Microsoft explains how win32 apps run on Windows 10X

Although Microsoft’s new Windows 10X operating system focuses primarily on UWP and web applications, the company is well aware of the importance of traditional Win32 to older users. So when the new operating system is released, Microsoft indicates that Windows 10X will enable support for Win32 applications in a special container. Now, thanks to the information WalkingCat shares on Twitter, we have a deeper understanding of the bottom layer of the operating system.

Microsoft explains how win32 apps run on Windows 10X

Video screenshot (from: Microsoft, via Neowin)

For Win32 applications, Microsoft will use container technology similar to the Windows Linux subsystem. Each Win32 application can run on the same container, which supports almost all Win32 applications.

However, due to containerization, Win32 applications will not be able to modify system files or the registry, so users of some software may run into some trouble, especially if they cannot be manually installed by executable files (such as driver software).

Microsoft explains how win32 apps run on Windows 10X

Even so, Win32 support makes it relatively easy for most traditional applications to use on Windows 10X because some content is shared with the host operating system (such as the path structure of the folder is the same as you expect).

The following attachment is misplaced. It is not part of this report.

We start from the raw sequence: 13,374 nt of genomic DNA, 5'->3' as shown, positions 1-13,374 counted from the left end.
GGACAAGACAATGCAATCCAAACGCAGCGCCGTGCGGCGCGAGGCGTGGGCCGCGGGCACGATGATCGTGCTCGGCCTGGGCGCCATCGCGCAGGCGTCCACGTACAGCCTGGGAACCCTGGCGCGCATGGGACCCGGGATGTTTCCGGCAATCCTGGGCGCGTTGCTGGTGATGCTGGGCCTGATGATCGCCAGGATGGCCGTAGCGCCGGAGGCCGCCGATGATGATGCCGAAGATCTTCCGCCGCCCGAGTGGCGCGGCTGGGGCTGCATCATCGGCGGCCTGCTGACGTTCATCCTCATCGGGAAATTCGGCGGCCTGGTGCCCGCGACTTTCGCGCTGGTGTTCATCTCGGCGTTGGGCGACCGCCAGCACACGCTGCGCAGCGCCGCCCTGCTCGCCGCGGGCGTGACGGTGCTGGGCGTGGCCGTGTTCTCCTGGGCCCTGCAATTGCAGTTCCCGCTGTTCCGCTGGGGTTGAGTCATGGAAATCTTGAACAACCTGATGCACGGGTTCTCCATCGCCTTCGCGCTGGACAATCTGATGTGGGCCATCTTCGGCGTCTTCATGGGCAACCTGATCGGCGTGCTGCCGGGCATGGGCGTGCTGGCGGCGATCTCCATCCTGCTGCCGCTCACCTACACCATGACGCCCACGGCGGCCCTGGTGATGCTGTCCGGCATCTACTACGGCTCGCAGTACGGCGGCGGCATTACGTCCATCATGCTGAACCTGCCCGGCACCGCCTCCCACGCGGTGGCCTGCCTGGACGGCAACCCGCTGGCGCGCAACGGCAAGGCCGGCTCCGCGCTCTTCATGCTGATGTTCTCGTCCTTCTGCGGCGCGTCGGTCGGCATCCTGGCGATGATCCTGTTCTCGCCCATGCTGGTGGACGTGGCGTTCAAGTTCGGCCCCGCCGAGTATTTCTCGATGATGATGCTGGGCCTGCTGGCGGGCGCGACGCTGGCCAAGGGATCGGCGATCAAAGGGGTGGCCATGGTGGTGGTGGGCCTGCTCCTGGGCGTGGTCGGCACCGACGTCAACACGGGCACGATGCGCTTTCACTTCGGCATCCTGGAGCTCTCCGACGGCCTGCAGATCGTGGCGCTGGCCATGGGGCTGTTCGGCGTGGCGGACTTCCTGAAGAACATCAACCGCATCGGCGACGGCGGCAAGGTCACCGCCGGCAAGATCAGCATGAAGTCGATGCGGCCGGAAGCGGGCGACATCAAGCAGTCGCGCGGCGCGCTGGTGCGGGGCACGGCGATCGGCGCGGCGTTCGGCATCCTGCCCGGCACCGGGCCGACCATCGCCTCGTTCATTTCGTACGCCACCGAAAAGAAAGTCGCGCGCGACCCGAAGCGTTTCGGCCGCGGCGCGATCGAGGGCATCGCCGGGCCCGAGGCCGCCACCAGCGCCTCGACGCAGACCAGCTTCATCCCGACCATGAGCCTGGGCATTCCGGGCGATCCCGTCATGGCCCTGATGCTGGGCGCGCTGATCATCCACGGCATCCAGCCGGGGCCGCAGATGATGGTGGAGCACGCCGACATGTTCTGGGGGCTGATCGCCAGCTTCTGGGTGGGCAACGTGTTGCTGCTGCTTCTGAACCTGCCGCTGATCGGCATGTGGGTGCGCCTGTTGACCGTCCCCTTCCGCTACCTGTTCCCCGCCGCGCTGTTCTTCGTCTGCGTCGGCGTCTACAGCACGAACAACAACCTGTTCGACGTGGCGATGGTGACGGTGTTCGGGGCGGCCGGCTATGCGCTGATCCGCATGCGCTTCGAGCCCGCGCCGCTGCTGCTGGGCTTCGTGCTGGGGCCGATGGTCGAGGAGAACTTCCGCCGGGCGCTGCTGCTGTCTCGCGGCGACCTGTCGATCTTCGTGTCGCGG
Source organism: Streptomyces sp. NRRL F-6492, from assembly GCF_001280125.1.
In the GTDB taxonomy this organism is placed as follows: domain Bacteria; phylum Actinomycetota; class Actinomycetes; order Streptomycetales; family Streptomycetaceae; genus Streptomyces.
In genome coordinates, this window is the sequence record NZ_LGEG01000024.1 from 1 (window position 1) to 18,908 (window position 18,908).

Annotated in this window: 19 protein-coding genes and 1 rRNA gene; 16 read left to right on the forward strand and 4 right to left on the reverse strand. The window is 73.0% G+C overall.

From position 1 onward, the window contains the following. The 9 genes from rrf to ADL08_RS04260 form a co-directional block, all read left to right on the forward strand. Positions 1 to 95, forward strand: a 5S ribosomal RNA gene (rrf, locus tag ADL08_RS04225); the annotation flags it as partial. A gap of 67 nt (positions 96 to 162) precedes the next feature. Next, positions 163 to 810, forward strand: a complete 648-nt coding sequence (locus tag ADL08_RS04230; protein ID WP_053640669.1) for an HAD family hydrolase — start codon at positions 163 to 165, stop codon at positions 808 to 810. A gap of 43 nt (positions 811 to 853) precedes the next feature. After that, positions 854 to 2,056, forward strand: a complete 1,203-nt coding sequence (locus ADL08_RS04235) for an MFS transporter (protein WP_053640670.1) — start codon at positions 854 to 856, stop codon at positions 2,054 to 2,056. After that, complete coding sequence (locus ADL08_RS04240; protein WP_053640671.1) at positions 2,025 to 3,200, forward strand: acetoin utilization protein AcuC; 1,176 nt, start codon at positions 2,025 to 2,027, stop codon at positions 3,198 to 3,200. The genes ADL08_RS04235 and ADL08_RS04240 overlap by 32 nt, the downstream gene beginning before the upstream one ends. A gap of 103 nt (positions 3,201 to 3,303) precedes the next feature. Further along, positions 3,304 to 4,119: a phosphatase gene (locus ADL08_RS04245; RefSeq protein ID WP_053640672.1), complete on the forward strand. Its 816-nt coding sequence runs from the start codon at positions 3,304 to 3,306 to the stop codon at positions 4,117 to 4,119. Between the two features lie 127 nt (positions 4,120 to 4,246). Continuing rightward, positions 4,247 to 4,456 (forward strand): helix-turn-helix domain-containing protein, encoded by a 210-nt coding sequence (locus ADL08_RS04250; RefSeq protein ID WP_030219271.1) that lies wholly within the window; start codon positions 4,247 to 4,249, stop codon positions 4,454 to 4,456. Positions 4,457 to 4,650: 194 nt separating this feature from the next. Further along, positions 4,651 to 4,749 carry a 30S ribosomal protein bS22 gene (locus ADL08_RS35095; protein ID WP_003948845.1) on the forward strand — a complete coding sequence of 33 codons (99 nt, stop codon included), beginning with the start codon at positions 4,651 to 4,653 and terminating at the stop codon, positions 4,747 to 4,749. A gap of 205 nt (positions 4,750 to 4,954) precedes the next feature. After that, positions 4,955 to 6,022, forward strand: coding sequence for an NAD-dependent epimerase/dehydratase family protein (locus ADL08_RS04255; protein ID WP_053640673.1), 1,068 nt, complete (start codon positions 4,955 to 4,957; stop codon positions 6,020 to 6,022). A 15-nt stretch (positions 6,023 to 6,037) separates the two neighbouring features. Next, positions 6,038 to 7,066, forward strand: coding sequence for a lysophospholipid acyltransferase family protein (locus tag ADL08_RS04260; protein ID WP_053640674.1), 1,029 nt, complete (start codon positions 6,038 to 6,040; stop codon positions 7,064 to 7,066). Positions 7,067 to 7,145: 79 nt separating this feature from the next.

In addition, users can share files between hosts and containers, but not private application data. Because common hardware (such as keyboards, mice, graphics, audio, etc.) all have “shortcuts” to the host, they work fine.

Users can enable privacy-sensitive hardware, such as webcams and microphones, at their discretion, which is equally effective in containers. If you allow access to win32 applications, each Win32 application can access the hardware.

Microsoft explains how win32 apps run on Windows 10X

Microsoft also mentioned the adaptation of the Windows 10X system tray, which means that users may not be able to see some icons of the Win32 app because it is no longer part of the new system.

The good news is that Microsoft hasn’t removed the API associated with the system taskbar icon, so trying to use this feature for a Win32 application won’t crash or have other problems (just don’t see the icon).

Finally, there are existing MSIX and native containers that provide a more powerful installation and unloading experience, a higher level of trust, and optimal performance than Win32 containers.

Of course, applications that are compatible with MSIX containers can also run in regular Win 32 containers.